Soloists and a full choir are singing and Scripture passages are being read at the first funeral held for a victim of the massacre at a historic black church in South Carolina.
Ethel Lance's funeral began Thursday at a North Charleston church. Her body, dressed in white, lies in a casket with a spray of white roses on the casket, flanked by other floral displays.
Members of "Mother Emanuel," the Charleston church where Lance and the eight others were killed, were asked to stand.
They said: "Sister Lance, we are here! Mother Emanuel, we are here!"
That church's choir sang the opening hymn, "When I've Gone the Last Mile"
Among those are the funeral are Gov. Nikki Haley, Charleston Mayor Joe Riley., US Rep. Mark Sanford, Greenville native the Rev. Jesse Jackson, and the Rev. Al Sharpton.
Later Thursday, services for Sharonda Coleman-Singleton were scheduled, also in North Charleston. Funerals for the other seven victims of last week's shooting are set for other days over the next week.
The casket has been brought in and placed in front of the pulpit as people trickle in for the first funeral held for a victim of the massacre at a historic black church in South Carolina.
The casket is open Thursday ahead of Ethel Lance's funeral at a church in North Charleston.
A woman could be heard softly sobbing as family and friends passed the casket, then took their seats.
Another woman on her way to a balcony seat commented: "Ms. Ethel looks so pretty."
The Rev. Norvel Goff, interim leader of Emanuel, is expected to deliver the eulogy.
Outside, law enforcement officers checked each person's bag as a line of people formed.
The funeral is to begin at 11 a.m. Later Thursday, services for Sharonda Coleman-Singleton were scheduled, also in North Charleston. Funerals for the other seven victims of last week's shooting at Emanuel African Methodist Episcopal Church in Charleston were set for other days over the next week.
A monument to former Confederate President Jefferson Davis in Richmond, Virginia, has been vandalized.
A spray-painted message of "Black Lives Matter" was visible on the statue Thursday and is one of several monuments across the country that have been vandalized since nine black church members were slain in Charleston.
A small crowd gathered to look at the vandalism. Mitch Brown said he supports limiting the use of Confederate flags in public spaces but not the destruction of property.
Davis is buried in Richmond's Hollywood Cemetery, which is home to 22 former Confederate generals and thousands of Confederate soldiers.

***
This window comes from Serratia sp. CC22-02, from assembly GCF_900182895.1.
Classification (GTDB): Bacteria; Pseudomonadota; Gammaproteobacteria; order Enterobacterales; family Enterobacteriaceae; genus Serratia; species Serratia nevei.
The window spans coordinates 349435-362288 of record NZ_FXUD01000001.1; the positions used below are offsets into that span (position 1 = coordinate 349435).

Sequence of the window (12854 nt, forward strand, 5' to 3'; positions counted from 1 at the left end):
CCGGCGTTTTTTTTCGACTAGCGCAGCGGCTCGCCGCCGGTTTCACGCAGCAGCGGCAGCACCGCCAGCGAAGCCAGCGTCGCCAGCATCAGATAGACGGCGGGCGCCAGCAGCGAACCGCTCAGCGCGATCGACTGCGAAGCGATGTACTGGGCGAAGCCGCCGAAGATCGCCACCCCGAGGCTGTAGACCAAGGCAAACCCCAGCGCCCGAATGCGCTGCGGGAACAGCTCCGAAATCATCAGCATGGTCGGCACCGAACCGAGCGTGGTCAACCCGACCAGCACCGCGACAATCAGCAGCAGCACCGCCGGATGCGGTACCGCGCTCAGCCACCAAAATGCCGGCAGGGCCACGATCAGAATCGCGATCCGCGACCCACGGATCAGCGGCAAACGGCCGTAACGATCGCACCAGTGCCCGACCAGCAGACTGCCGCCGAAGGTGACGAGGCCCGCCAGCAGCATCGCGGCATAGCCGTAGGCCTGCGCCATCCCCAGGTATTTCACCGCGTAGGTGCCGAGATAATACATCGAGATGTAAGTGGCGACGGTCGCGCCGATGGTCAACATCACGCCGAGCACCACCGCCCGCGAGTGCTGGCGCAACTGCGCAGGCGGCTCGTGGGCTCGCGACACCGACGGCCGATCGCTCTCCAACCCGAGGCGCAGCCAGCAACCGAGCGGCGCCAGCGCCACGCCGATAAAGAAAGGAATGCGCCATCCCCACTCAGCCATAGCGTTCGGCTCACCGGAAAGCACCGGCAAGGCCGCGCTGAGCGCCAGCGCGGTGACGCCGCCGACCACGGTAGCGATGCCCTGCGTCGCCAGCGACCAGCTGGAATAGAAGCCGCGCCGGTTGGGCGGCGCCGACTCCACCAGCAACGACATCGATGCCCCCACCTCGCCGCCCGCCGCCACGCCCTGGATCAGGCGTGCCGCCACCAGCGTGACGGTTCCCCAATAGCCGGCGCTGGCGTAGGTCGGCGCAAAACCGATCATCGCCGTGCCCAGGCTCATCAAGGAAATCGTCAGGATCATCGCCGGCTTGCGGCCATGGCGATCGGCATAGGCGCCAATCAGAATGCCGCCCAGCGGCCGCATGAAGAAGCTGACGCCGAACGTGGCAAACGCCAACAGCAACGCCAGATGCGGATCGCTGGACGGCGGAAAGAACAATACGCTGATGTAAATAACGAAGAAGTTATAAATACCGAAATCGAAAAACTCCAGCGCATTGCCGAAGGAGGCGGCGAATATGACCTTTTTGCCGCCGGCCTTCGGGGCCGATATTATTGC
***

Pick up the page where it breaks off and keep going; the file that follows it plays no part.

Five uniformed law enforcement officers, several wearing vests, stood in front of the church where the first funeral for a victim of the massacre at a historic black church in South Carolina is to be held soon.
About an hour and a half before the service for Ethel Lance was scheduled to begin Thursday in North Charleston, two other officers with a police canine exited the church.
Then, a florist truck delivered flowers.
Lance's funeral was to start at 11 a.m.
Later Thursday, services for Sharonda Coleman-Singleton were scheduled. Funerals for the other seven victims of last week's shooting at Emanuel African Methodist Episcopal Church were set for other days over the next week.
The chief magistrate who solicited sympathy for relatives of a man accused of fatally shooting nine people at a Charleston, South Carolina, church has been replaced.
The state Supreme Court on Wednesday appointed a replacement for Charleston County Chief Magistrate James Gosnell
The order doesn't say why Chief Justice Jean Toal replaced Gosnell, who remains a magistrate judge. His term as chief was to expire at the end of June.
Gosnell's attorney didn't immediately return a message seeking comment. Local media outlets report that Lionel Lofton said his client told Toal on Tuesday he didn't want to be reconsidered for the chief position.
During a bond hearing for suspect Dylann Roof, Gosnell expressed sympathy for Roof's family, as well as the victims' families.
Gosnell said: "There are victims on this young man's side of the family. We must find it in our heart, at some point in time, to not only help those who are victims but to also help his family as well."